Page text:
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Tuesday, May 31, 2016

Fandom has gotten a Tad Strange.


Back when Gravity Falls — a stellar little show that is literally 'Disney does Twin Peaks' and that everyone needs to sit down and marathon — was still on the air, it was leaked that buttery-voiced Welcome to Night Vale host Cecil Baldwin would be appearing in the show as a character named 'Tad Strange.' Upon seeing the name and the rather conspicuous casting, fans immediately assumed that Tad would be kin to the show's main antagonist, Bill Cipher. Conspiracy theories and fanart blew up practically overnight (not helped by creator Alex Hirsch describing Tad as 'a real square'), until the fandom had pretty well decided by committee that Tad was a square purple dream demon in a bowler hat.

Then the episode 'The Stanchurian Candidate' aired, and it was revealed that Tad had approximately three lines and was there purely for a gag.

The fandom accused Hirsch of changing Tad's role in the show in response to the fandom's wild mass guessing... seemingly unaware that, unless you're talking about South Park, TV shows are in the can long before airtime. Hirsch himself spoke up about the fiasco at Amazing Houston Comic Con last year, so probably best to hear it in his words. But the tl;dr is, fans raised a stink because the show did not align with what they wanted and assumed.

This is not a new thing. There's never been a time when fans haven't made demands. Devin Faraci went into this in great detail in his editorial on Birth.Movies.Death. yesterday, drawing comparisons between modern fandom and Annie Wilkes, the antagonist of Stephen King's Misery. While he makes a few more judgment calls than I personally feel qualified to with regards to recent plot twists in recent comic books, his points are solid and sound and things I've been saying for a while now. Much of modern fandom believes that the things they love either should be created by committee, or that they already are and they can be heard by squeaking their wheels loudly on social media.

John Rogers, one of the minds behind Leverage and The Librarians, presented his own angle on this in 17 tweets, the most important of which (to me) goes a bit like this:


He raises excellent points. 21st-century creators live in an age when social media is a part of life and business, and so must be prepared to be spoken to extremely quickly about what they do. As in during the run of their creation, if not before. On occasion, people will raise good points. You'll have a chance to hear angles you never considered before that may inform what you do in future or make you stop and go 'Hmm, that didn't work the way I intended it to.'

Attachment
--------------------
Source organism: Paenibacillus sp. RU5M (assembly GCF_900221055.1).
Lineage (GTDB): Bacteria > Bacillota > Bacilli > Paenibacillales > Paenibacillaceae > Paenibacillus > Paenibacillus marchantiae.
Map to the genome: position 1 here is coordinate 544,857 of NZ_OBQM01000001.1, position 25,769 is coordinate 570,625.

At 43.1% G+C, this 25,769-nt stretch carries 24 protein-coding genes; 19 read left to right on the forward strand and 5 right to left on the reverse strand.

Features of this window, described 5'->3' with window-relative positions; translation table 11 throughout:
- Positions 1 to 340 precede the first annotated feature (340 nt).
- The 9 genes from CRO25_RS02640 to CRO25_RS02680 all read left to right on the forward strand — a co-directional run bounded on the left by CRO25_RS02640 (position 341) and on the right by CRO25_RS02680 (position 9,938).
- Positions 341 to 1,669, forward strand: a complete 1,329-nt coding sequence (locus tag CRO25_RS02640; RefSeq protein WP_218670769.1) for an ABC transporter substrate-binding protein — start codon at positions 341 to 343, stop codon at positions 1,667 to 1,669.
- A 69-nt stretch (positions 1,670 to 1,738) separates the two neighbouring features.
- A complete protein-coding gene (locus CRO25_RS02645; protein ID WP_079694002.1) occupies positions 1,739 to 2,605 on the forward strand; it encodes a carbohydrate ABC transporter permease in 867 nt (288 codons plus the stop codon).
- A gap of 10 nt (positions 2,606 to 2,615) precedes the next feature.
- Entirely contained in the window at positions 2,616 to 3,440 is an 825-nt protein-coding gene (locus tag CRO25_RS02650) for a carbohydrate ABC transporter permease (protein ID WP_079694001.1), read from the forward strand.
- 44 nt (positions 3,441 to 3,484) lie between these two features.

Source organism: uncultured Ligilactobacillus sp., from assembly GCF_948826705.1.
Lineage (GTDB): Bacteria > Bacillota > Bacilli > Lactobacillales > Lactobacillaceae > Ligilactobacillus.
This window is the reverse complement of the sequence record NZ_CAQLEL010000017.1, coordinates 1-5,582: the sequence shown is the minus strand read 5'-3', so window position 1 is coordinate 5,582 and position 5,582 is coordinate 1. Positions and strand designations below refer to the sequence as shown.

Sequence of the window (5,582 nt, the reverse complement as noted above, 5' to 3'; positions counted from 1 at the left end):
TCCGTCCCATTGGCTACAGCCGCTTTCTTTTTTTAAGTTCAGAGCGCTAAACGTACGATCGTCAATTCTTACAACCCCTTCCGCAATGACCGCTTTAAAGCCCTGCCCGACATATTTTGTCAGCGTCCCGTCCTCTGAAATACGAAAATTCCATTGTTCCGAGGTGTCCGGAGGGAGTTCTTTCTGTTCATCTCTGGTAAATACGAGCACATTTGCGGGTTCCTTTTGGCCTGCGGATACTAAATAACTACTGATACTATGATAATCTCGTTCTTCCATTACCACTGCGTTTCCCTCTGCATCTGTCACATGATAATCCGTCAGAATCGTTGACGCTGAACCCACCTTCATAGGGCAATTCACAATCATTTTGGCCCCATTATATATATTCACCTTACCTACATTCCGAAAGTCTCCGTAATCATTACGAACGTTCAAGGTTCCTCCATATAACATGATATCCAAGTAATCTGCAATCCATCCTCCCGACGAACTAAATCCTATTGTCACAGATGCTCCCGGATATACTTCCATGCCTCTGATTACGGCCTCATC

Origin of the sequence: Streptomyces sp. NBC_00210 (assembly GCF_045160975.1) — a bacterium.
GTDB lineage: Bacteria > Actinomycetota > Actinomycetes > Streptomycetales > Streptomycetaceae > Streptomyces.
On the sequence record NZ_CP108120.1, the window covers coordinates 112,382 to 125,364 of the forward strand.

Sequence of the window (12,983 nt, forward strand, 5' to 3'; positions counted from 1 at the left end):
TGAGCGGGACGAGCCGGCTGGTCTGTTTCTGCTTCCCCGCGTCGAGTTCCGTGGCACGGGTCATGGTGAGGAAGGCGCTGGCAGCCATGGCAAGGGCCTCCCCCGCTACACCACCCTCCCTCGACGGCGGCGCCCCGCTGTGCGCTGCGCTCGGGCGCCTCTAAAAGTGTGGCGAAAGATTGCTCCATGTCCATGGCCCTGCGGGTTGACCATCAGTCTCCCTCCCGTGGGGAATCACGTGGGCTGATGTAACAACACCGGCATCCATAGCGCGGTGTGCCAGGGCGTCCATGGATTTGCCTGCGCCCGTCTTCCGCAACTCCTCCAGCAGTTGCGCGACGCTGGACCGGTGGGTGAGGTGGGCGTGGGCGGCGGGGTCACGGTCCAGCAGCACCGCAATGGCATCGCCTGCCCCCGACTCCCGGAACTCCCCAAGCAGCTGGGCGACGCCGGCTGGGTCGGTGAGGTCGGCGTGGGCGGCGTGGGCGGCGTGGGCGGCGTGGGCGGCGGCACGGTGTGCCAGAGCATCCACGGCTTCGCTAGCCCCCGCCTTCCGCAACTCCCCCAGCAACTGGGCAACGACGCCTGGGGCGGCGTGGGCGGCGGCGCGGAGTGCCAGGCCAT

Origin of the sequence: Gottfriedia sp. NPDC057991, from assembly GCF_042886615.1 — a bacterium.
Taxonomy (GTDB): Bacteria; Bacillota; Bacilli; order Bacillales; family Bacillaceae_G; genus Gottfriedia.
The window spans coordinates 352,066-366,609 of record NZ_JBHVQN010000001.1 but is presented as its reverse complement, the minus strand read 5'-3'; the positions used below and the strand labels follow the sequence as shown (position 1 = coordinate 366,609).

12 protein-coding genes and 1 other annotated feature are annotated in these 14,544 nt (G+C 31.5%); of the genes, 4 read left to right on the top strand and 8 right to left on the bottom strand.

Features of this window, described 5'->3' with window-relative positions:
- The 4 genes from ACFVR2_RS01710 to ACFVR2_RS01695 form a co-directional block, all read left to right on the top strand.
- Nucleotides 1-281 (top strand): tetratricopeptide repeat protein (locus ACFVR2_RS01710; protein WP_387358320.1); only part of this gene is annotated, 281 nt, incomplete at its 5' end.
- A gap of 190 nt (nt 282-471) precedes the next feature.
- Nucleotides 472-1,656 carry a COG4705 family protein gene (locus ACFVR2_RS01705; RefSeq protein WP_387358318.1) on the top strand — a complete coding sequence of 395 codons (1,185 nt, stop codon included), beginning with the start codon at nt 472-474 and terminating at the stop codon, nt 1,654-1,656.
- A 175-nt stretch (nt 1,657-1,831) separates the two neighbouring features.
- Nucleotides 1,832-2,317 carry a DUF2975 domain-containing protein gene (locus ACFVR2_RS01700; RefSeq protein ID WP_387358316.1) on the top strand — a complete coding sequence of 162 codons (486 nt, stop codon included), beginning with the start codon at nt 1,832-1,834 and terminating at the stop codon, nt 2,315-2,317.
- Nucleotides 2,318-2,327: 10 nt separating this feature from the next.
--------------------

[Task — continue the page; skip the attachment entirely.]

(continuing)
The problem comes when it goes beyond that.

In my early days as a webcomicker, I got very immediate feedback on when people disliked something I chose to do. And people spoke to me very frankly and very coldly many times. (They still do, but on different topics.) Back when I started webcomicking, it was not as common for celebrities to be open and accessible on social media; Stephen Fry's tweeting was an exception rather than a rule. And I realised quickly that I was a 'middle ground.' I was a creator they knew of, but I was accessible. Being able to tell me what they hated, to be cold and commanding to me with regards to how I handled the characters they peeked in on three times a week, gave them a sort of 'fix' for their inability to steer the course of the large properties they followed.

Nowadays, though, that's not an issue because every property currently running and the majority of people behind them are plugged into the Matrix. Andrew Hussie, creator of the now-wrapped Homestuck, was at one point deemed unable to continue to write satisfactorily for his own creation, and a contingent of Tumblr fans began demanding that the characters be turned over to the fandom. Adult fans started a change.org petition to rid the Twelfth Doctor of his sonic sunglasses — an accessory added to Doctor Who in part to make it easier for less well-off children to pretend to be the Doctor without having to spring for pricey merchandise. Writers, their families, and even their pets receive death threats either for making creative choices or for agreeing with the creative choices of others.